One Pose—Three Ways
Influenced by her background in dance, body work, Iyengar and Anusara yoga, Ellen Saltonstall shares tips from her home-based studio in Union Square. Her speciality is in anatomy and therapeutics, which includes a body awareness and release technique called Bodymind Ballwork. Here she shows us the beauty of side plank:
YogaCity NYC: What pose did you chose and why do you like it?
Ellen Saltonstall: I chose side plank (vasisthasana). I like poses that can be adapted for different levels of strength and balance skills, with each variation having many benefits to offer. This pose is named after the sage-author-priest Vasishta who lived in Vedic times. Yogis usually think of vasishtasana as a “core strengthener," and for me the term “core” includes the abdominals, the pelvic floor, the iliopsoas, the inner thighs, and the deep spinal muscles. In addition to building core and shoulder strength, vasishtasana helps counter scoliosis by strengthening the muscles on the convex side of the spine. If your spine curves to the right, only practice the pose on the right arm and leg.
Vasisthasana has a playful quality in that we never orient the body in this way in daily life. Balancing in this pose often evokes laughter, since the fear of falling is minimal when we are so close to the floor. Those with osteopenia or osteoporosis will benefit from the stimulus to the bones of the spine and pelvis, as well as the balancing practice that this pose provides. As you practice this pose, you develop the ability to center and integrate yourself, while at the same time expand out fully and expressively. Three variations (of the ten variations that I teach) are offered here.
YCNYC: Describe the anatomy of the first pose and body parts engaged.
ES: This supported pose helps you expand the side body as the spine and ribs move to the side. For those with scoliosis, practicing with the convex side down will build awareness of how to counteract the habitual curve. You also have the opportunity to playfully create a continuous elongation of the whole body, from head to feet and from shoulders through the fingers, while being fully supported. Your breathing can open up, and specific stretches in the shoulders, waist, and hips are evident. Muscles that are stretched include the pectoralis major, latissimus dorsi, triceps brachii, abdominal obliques, iliopsoas, quadratus lumborum, gluteus medius, and fibularis. Experiment with slight backbending or forward bending (one arm or leg reaching forward or back) to vary the myofascial benefits.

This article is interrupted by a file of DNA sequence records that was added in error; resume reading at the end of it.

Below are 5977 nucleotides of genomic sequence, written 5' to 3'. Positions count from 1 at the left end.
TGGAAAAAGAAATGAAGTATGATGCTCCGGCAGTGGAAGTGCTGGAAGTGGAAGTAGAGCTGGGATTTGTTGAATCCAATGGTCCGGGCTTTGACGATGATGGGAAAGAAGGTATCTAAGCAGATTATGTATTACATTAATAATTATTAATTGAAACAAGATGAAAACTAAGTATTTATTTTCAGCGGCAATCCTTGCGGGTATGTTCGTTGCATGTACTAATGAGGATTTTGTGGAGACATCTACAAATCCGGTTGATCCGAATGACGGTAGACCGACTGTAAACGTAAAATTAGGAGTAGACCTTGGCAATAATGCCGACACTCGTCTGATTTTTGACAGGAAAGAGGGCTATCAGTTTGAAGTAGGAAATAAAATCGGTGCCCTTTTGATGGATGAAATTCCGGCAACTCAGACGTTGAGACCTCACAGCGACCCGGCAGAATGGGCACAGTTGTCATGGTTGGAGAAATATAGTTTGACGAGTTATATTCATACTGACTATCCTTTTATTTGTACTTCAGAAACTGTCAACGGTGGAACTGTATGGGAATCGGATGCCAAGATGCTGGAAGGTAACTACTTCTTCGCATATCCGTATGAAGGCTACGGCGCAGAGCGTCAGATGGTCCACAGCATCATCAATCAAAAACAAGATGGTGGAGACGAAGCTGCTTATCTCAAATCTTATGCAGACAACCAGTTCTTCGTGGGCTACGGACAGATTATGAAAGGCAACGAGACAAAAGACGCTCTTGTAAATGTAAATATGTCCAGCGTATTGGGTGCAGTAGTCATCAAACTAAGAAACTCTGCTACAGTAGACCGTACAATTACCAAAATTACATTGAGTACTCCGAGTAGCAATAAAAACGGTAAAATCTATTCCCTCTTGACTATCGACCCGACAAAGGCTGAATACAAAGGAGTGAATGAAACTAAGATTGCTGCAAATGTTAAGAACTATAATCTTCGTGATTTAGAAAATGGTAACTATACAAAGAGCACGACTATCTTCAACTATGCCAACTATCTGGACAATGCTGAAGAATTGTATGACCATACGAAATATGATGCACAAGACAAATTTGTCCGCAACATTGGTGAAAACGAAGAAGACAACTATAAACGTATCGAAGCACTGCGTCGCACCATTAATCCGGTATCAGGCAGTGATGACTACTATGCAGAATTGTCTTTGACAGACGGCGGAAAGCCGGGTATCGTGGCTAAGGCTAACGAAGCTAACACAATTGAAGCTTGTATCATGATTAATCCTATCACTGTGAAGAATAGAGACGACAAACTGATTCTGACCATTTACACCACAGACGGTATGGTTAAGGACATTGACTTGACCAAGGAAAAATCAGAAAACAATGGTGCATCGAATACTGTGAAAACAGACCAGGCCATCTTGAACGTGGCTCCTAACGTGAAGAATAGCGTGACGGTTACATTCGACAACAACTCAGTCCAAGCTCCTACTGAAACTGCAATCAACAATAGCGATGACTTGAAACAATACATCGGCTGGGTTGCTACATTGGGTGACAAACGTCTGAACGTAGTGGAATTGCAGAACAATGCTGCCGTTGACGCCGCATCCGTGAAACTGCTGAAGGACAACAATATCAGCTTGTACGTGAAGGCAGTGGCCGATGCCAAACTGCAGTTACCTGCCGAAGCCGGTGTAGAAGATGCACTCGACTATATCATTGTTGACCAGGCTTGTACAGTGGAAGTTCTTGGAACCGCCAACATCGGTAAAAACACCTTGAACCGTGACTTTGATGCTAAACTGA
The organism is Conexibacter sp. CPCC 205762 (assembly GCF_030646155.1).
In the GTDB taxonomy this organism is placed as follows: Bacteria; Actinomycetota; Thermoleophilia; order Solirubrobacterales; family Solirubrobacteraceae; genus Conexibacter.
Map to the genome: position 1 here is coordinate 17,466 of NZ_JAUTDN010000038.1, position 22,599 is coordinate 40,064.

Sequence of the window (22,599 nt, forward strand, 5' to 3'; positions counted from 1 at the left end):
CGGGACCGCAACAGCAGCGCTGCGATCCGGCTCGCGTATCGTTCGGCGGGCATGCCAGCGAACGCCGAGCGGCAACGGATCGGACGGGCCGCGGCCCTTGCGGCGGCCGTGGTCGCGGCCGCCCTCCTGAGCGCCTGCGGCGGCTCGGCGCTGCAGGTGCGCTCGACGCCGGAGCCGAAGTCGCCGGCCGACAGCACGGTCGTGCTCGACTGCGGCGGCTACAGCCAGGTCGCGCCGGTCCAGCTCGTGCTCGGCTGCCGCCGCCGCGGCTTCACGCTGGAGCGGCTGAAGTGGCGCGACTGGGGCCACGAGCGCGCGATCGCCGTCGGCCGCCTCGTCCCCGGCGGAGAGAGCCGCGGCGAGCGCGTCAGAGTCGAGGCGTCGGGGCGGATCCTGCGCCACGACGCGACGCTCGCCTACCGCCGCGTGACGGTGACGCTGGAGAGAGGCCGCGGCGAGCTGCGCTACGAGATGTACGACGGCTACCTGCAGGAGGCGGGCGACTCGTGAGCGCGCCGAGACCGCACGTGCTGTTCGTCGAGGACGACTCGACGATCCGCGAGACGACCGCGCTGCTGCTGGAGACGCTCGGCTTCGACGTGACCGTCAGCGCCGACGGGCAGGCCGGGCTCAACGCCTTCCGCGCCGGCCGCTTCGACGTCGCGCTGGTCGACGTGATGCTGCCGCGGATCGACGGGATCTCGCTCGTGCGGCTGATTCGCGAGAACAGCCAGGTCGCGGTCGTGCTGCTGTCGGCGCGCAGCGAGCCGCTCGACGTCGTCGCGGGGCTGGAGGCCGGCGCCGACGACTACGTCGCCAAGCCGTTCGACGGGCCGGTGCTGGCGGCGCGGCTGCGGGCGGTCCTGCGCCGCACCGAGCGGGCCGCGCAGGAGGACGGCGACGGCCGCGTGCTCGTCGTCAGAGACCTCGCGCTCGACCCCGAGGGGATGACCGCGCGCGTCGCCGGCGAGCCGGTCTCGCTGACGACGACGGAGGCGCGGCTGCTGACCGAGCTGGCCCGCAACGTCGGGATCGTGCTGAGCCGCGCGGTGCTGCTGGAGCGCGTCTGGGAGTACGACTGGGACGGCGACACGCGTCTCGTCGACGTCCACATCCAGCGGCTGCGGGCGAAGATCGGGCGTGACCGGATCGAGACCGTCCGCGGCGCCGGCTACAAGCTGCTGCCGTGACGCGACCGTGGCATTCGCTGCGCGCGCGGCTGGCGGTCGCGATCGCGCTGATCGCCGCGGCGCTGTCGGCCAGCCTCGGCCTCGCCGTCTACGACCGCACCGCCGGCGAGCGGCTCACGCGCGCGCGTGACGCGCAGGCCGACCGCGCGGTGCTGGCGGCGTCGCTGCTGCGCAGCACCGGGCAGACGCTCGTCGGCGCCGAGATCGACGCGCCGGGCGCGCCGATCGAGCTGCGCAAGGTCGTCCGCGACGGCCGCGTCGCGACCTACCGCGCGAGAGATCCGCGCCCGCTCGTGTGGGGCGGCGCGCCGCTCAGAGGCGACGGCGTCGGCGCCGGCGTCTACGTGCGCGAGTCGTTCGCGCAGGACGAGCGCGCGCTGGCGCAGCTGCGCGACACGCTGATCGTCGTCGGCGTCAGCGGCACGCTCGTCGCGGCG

YCNYC: What body parts are engaged in the second pose?
ES: This variation adds the stimulus of weight bearing to the arm and shoulder without wrist pressure. You can practice outer rotation of the upper arm bone in the shoulder socket (hence the palm facing up), which is a crucial alignment in this pose. Your torso lifts using the serratus anterior, triceps, rotator cuff, paraspinals, and obliques, encouraging a coordination of arm and torso strength. The lateral lift of the hips (challenging for beginners, due to weakness in the gluteus medius and pelvic floor) is aided by the leverage of the top leg pushing down. The bottom leg is in the full pose, building strength in the fibularis muscles at the side of the lower leg and ankle. The feet are important as a foundation—one pressing straight down, the other one pressing the outer edge down strongly while spreading the toes.
YCNYC: What is the overall effect of the third pose on the body, and what does this one add to the understanding of the pose [and mind]?
ES: In this variation you are balancing on one fully extended arm, with both legs straight, and your two feet in line, one in front of the other. Your upper hand reaches for the wall as a minimal support and balance aid. The wall support encourages you to extend the spine, rather than doing a slight forward bend at the hips or neck—a common response to instability or fear in the pose. This variation builds arm, shoulder, torso, hip, and leg strength, preparing you even more for the full classic pose, in which you stack the feet and reach the upper arm up. In fact, if you feel stable in this variation, you can transition quite easily into the full pose. The coordination acquired from practicing this pose will give you confidence and inner strength to meet the challenges in your life.
YCNYC: Do you have any new workshops we can attend?
ES: My upcoming workshops include Yoga Anatomy and Therapy at Be Shri Yoga, in
Greenwich, Connecticut, on January 9-10. Then at my studio, Yoga for Osteoporosis on February 13 (no yoga experience necessary and teachers welcome as ongoing education), Anatomy and Therapy for the Shoulders and Neck on February 20, and Bodymind Ballwork, March 4-5. Please visit www.ellensaltonstall.com for links to these events and other information about my work.